You’ll have only been in St Ives a matter of hours (minutes, even) before you hear the cry of “Boat trips to Seal Island!” from a man near the Lifeboat slipway. What is Seal Island, and why should you go there? Let us fill you in.
Seal Island is a small rocky inshore island 3.5 miles west of St Ives, towards Zennor. It’s home to a colony of Atlantic grey seals, hence the name.
Seal Island is actually the largest of a group of tiny islands called The Carracks from the Cornish word for rocks, kerrek. As well as the seals, the islands are home to anglerfish, dogfish, and sea anemones. A century-old shipwreck adds a bit of extra excitement to the tiny island.
If you’ve been lured in by that cry of “Boat trips to Seal Island!”, go with it The Dolly P & Yellowfin run boat trips to Seal Island from St Ives, which are a great way to see St Ives from a different aspect, as well as doing some seal-spotting. The boat trips operate throughout the day during the season (in good weather), departing from whichever point in the harbour the tide allows. We can’t promise a seal sighting – but you’d have to be very unlucky not to spot even a few.
By now, after decades of day trips, the seals are used to visiting boats, and seem undisturbed and even interested in them. There’s also a chance of seeing basking sharks, dolphins or porpoises; and every couple of years or so, there’s a humpback whale sighting around St Ives. The Dolly P & Yellowfin also offer trips to Godrevy Lighthouse and Hell’s Mouth, as well as fishing trips and private charter.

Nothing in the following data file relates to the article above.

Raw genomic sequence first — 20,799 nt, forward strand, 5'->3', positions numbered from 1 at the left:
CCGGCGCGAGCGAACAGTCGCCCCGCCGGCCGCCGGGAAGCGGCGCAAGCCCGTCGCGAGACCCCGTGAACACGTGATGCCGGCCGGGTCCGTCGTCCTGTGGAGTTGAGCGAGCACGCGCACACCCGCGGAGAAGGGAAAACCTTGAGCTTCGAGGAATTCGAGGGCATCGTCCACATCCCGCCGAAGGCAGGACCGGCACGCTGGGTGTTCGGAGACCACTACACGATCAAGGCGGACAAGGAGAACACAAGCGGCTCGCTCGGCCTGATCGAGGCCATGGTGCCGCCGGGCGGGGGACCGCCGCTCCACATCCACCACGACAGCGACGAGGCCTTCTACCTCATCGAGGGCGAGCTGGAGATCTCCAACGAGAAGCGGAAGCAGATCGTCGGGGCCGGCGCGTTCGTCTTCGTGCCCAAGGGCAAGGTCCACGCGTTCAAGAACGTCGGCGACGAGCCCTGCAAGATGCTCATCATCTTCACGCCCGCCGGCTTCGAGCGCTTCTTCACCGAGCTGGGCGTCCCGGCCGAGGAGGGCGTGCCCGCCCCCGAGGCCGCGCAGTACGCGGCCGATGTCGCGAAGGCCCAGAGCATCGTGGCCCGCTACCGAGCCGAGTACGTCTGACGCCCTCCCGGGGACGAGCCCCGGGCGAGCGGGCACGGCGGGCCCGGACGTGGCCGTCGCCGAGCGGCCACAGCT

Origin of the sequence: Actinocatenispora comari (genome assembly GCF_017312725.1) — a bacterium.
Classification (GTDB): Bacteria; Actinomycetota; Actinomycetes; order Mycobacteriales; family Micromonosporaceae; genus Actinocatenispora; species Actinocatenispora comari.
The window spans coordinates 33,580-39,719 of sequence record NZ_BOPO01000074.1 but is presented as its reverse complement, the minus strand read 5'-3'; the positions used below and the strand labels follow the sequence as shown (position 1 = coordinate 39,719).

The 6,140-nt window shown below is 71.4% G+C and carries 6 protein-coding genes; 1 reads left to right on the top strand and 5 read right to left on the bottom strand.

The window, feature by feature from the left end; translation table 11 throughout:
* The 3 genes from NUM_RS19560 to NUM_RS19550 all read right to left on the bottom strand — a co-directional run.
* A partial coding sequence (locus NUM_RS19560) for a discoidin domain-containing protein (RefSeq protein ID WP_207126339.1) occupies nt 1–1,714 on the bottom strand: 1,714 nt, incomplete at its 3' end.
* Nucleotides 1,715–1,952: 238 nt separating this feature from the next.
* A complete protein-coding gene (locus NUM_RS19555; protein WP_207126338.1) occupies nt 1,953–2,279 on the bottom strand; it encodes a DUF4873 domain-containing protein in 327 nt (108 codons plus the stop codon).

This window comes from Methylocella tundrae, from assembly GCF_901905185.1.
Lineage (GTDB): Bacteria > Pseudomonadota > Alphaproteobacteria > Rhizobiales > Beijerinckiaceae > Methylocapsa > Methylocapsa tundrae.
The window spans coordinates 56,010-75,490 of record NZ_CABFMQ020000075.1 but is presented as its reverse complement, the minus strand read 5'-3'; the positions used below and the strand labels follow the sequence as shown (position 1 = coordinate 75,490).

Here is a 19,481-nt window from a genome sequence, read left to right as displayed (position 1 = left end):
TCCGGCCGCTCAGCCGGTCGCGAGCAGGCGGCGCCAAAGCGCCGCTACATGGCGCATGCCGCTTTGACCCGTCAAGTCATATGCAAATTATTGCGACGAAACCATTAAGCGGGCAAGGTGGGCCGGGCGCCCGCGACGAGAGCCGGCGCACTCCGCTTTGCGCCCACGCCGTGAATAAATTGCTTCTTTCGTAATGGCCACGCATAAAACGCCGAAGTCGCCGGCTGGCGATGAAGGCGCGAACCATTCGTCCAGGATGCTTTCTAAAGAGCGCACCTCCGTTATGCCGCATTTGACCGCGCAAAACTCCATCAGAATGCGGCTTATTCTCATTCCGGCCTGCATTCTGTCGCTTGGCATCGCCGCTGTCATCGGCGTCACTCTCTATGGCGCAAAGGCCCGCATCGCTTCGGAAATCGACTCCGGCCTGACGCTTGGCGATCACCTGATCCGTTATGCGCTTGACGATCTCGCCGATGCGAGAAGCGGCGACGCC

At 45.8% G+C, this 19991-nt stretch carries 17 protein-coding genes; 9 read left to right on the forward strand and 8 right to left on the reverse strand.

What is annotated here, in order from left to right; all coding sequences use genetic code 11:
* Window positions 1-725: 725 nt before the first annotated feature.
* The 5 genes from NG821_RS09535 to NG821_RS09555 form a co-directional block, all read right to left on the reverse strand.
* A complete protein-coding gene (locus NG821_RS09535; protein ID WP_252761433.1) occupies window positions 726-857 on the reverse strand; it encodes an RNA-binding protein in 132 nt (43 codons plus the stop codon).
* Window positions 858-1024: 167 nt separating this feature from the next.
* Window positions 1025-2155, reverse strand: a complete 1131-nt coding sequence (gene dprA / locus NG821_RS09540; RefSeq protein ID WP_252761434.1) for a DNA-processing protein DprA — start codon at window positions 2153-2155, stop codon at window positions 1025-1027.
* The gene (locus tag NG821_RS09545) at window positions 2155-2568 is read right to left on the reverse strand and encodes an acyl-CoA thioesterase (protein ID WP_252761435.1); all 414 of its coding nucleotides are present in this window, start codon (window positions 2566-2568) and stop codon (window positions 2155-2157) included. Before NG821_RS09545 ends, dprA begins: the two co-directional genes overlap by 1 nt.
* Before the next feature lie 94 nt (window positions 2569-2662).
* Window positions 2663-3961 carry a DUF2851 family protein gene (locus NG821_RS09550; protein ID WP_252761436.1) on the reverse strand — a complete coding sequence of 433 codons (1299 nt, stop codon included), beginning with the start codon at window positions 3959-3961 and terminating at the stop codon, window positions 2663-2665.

A century ago in 1916, the Enrico Parodi, a 103m long steel vessel on wartime cargo duty, struck Gurnard’s Head (a headland west of Zennor) in thick fog, while carrying a coal from Cardiff to Messina. She then sank off the Carracks while being towed to harbour. She’s still there, and is a popular diving site (for experienced divers only. Seek advice first).
If you fancy a spot of wreck fishing in St Ives, Bluefin runs trips.
You can also see Seal Island from the coast path. Head west from Porthmeor Beach, on a challenging but beautiful stretch of the famous path; and you’ll see the group of small rocky islands between St Ives and Zennor, about 200m off shore. It’s the largest of these “Carracks” that’s known as Seal Island. From there, you may as well carry on to Zennor, home of the famous carved mermaid chair in St Senara’s Church, as well as the Tinner’s Arms.
It’s a lovely walk for wildflowers in the spring, and great for bird watching in the autumn. Take your binoculars, as you may be lucky enough to spot dolphins or basking sharks, or even those famous Atlantic grey seals.